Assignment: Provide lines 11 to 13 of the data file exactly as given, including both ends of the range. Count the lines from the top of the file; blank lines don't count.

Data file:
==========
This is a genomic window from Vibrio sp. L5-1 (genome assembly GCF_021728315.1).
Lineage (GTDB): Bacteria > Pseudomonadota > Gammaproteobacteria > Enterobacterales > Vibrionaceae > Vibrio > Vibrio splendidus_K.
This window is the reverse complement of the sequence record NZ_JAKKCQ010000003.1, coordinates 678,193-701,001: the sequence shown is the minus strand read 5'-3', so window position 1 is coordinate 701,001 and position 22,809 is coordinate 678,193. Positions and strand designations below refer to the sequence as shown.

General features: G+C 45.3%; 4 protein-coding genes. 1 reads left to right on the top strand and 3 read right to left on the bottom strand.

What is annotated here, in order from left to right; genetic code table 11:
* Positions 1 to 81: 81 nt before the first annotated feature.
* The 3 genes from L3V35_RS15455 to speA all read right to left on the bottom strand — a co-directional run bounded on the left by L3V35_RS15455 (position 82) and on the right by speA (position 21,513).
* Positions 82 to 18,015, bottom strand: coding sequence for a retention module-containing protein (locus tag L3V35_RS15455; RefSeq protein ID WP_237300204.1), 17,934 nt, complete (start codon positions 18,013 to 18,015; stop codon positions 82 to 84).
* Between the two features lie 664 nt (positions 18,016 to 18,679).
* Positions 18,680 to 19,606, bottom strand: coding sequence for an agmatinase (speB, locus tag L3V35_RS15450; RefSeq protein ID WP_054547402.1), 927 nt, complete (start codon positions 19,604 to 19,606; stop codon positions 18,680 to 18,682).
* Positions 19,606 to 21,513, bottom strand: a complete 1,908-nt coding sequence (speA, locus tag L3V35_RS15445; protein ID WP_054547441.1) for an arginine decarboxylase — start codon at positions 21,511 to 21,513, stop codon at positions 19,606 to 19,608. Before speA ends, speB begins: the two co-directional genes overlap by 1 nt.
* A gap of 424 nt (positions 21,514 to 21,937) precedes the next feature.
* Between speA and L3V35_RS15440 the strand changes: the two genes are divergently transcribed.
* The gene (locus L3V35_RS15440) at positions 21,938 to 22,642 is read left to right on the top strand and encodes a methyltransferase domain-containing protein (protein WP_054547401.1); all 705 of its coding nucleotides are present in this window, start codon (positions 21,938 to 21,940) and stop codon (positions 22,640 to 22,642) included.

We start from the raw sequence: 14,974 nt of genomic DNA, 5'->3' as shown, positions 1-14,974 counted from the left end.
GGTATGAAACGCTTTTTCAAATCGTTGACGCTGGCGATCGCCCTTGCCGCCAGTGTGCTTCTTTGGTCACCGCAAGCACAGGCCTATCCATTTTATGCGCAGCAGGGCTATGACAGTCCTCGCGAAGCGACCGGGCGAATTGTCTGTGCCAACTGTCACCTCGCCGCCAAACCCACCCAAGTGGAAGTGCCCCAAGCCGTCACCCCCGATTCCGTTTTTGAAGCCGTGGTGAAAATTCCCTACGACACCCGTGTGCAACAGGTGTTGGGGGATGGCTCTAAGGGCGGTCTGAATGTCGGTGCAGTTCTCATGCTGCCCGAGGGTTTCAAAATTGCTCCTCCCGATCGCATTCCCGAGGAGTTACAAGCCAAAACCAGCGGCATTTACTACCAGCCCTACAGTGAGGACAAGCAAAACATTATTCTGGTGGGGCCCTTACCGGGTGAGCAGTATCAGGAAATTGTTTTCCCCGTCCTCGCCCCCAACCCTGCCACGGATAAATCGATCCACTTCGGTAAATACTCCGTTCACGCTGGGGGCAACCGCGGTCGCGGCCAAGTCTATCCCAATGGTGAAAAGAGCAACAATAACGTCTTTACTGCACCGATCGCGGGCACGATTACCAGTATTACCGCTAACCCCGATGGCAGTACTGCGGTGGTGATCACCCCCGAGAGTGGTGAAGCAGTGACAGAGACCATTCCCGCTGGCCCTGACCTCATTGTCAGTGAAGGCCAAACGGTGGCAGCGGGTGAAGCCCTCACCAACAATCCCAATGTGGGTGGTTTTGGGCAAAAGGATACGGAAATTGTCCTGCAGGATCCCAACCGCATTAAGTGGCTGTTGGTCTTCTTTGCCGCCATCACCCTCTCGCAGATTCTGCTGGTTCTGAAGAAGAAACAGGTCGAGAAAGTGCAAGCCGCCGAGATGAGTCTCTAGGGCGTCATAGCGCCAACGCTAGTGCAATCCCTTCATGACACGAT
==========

* Positions 19,606 to 21,513, bottom strand: a complete 1,908-nt coding sequence (speA, locus tag L3V35_RS15445; protein ID WP_054547441.1) for an arginine decarboxylase — start codon at positions 21,511 to 21,513, stop codon at positions 19,606 to 19,608. Before speA ends, speB begins: the two co-directional genes overlap by 1 nt.
* A gap of 424 nt (positions 21,514 to 21,937) precedes the next feature.
* Between speA and L3V35_RS15440 the strand changes: the two genes are divergently transcribed.